First you start out with the names and addresses of a couple thousand people. Next you narrow that list down based upon predetermined factors. Then you stuff about a thousand envelopes and hope that people respond. It’s slow at first and you begin to feel dejected. Then you spend a week trying to remember what it felt like when you thought nobody would be interested, but you don’t have time because the phone is ringing off the hook and you’ve already tightly scheduled the next three weeks of your life. When the day has come to hang up the phone and leave the office, you find that work starts before the sun is up and is over only as the sun is setting. Every time you empty out your pockets, you find tiny screws and bits of window plastic in every pocket. Welcome to weatherization season!
Rachael and I have finished installing a total of fifty-six kits in Butte and have moved on to the surrounding areas. From Dillon to Anaconda, Deerlodge to Philipsburg, and Whitehall to Sheridan we’ve been busy weatherization bees. It’s not always easy to keep track of the number of items installed let alone what towns we visit in a week, but individual people and their stories have made a lasting impression and shaped my Energy Corps experience. From new parents to retirees, we’ve met over a hundred people in the last three months. Some people have kept their houses up but simply want us to check that they are doing everything they can to be efficient. Other people are tight on time and cash and are worried about the upcoming winter. Regardless of the situation, Rachael and I have generally been met with enthusiasm and gratitude.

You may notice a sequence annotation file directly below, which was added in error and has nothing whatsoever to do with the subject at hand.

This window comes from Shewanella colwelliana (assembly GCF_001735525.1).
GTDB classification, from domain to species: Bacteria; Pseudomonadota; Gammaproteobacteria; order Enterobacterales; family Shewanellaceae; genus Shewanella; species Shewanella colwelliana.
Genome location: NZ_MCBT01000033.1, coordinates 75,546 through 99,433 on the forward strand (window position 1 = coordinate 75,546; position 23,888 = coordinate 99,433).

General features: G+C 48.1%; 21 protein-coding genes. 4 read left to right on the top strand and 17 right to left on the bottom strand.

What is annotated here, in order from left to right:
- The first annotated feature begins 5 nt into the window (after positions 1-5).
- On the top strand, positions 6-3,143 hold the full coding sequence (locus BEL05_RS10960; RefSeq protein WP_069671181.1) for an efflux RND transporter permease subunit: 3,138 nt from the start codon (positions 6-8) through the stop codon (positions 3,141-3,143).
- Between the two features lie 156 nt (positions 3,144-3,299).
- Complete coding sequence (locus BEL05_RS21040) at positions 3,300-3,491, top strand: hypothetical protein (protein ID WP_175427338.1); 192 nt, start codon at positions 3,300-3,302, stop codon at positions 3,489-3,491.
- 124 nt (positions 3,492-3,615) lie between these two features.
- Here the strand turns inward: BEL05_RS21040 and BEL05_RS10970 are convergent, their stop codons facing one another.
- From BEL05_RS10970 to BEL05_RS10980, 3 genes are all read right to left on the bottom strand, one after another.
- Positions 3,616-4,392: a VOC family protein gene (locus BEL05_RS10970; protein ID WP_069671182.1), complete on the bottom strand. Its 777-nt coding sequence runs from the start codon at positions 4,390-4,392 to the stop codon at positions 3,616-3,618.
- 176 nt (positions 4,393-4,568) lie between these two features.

Often times, we are greeted at the front door with surprise; “You two don’t look like the servicemen that usually come knocking!” The fact that we are not middle aged men have confused a number of people and made even more laugh. Our supervisors were worried at first; it could be unsafe to send two women out to people’s homes. We could be met with negativity, hostility, or worse. Maybe we’ve been lucky but I like to think attitudes are changing. Last week one older woman pronounced, “Two girls! Ha! Well, it’s not like you can’t do anything that men can do!”
About a year ago, I had been working on a fire crew and let’s just say my fingernails were dirty more often than they were clean. My crew and I were refueling at a rest area and as I went to fill up on coffee I heard a little girl behind me proclaim, “Mommy! That boy sure has a long braid!” At the time, I cringed. I was tired of wearing cargo pants and t-shirts to work. Now, I’m proud to wear the “A” every day and get dirt under my fingernails. My final homeowner quote is completely gender neutral and pinpoints something I’m very proud of. As I drilled in some new weatherstripping around a doorframe he announced, “Wow. You sure know how to use that thing.” Yes, I do know how to use a power drill. In fact, I’m pretty good at it. It has nothing to do with my gender and everything to do with the experience I’ve gained from Energy Corps.
Eileen Munsch graduated with a B.S. from SUNY Geneseo. Eileen went on to volunteer with the Student Conservation Association and AmeriCorps NCCC. After this, she worked for the YMCA of the Rockies as an outdoor educator, The Oregon Department of Forestry as a Wildfire Suppression Specialist and The Nature Conservancy as a Fire Management Technician. She is looking forward to her year of service with NCAT as a weatherization and energy educator.